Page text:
Published 10th January 2019


Let’s be real, reading is usually not the most popular of our English as a Foreign Language lessons. Our students always seem to enjoy speaking and vocabulary lessons, even grammar lessons – if they are done right – but reading is not usually a favourite. It might be because it’s labour-intensive, or because it’s an individual sport or because it can be quite challenging. Whatever the reason, we need to find ways to make reading more attractive to our students.

How can we personalise reading?

We all know about personalising our EFL lessons. We choose topics that are relevant to our learners, we replace materials which are inappropriate and we direct our discussions in ways which our students would appreciate. This means that we tailor our lead-in and response activities to our students. But is there more that we can do in terms of the reading text and task itself?

The one thing we can do to personalise a reading lesson is to give our students more control. Reading is not a group task and each student approaches reading differently. If we use a blanket approach to reading (You’ve got 5 minutes to read the text and then you must answer questions 1 to 10) we run the risk of alienating weaker students or boring stronger ones.  Giving our students control over what exactly they are doing can get them more motivated to complete the task because they are doing it on their own terms.

Activities to personalise reading

  • Give your students free rein on the lesson. Let them decide which coursebook activities they would like to do related to the reading text. They don’t need to do everything – they can leave out an entire set of questions if they don’t like them or they can just ignore one or two questions in a set. You should find that going over the answers as a class will result in dealing with all the questions regardless (except for the terrible ones which you would’ve skipped anyway).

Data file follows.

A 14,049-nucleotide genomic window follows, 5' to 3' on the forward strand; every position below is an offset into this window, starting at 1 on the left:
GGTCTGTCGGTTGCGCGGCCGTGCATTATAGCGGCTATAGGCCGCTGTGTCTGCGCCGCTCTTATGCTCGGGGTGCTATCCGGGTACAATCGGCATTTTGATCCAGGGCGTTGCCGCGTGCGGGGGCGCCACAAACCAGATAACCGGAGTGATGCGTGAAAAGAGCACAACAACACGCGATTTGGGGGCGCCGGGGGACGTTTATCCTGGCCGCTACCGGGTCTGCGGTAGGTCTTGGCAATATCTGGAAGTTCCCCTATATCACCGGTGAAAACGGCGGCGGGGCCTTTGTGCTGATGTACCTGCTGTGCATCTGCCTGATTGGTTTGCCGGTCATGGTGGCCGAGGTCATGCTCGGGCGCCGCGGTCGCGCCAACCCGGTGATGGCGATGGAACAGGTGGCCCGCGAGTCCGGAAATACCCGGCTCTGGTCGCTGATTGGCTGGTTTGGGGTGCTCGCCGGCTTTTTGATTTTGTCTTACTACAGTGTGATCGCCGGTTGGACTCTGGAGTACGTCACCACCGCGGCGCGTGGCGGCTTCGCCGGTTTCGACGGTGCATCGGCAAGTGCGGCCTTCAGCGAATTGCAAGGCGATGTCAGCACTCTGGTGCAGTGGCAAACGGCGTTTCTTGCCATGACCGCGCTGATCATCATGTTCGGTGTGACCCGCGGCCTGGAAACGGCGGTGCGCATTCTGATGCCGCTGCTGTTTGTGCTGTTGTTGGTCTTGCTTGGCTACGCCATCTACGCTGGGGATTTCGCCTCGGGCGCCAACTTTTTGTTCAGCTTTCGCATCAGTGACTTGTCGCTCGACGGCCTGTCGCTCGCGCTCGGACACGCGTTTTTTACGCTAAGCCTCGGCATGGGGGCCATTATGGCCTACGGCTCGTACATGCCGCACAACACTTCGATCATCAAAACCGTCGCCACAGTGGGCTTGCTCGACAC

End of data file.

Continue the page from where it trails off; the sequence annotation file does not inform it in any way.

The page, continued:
• As they read, ask students to highlight any particular sentence or paragraph they found difficult or confusing. Before dealing with the answers to a task, let them compare their highlighted sections in pairs or groups and ask each other for clarity.
  • Make sure there are questions which relate to the students’ own experience of or in relation to the text. Questions which evoke a personal response both to the task and the content of the text will cause a stronger reaction than purely objective fact-finding questions.
  • After a lead-in activity but before reading, let your students create questions they would like to know the answers to from the text. In this way they are reading the text to really find answers they want to know, not just reading for the sake of it.
  • Let your students choose the reading. If you are not totally bound to a coursebook, let students find a reading they would like to discuss. They can give it to you beforehand so you can plan appropriate activities around it. Choosing the reading will automatically mean they are invested in the lesson.

Reading is an essential skill in learning a language. That doesn’t mean it has to be boring! Personalising reading tasks is just one way you can maintain interest levels while tackling this challenging skill.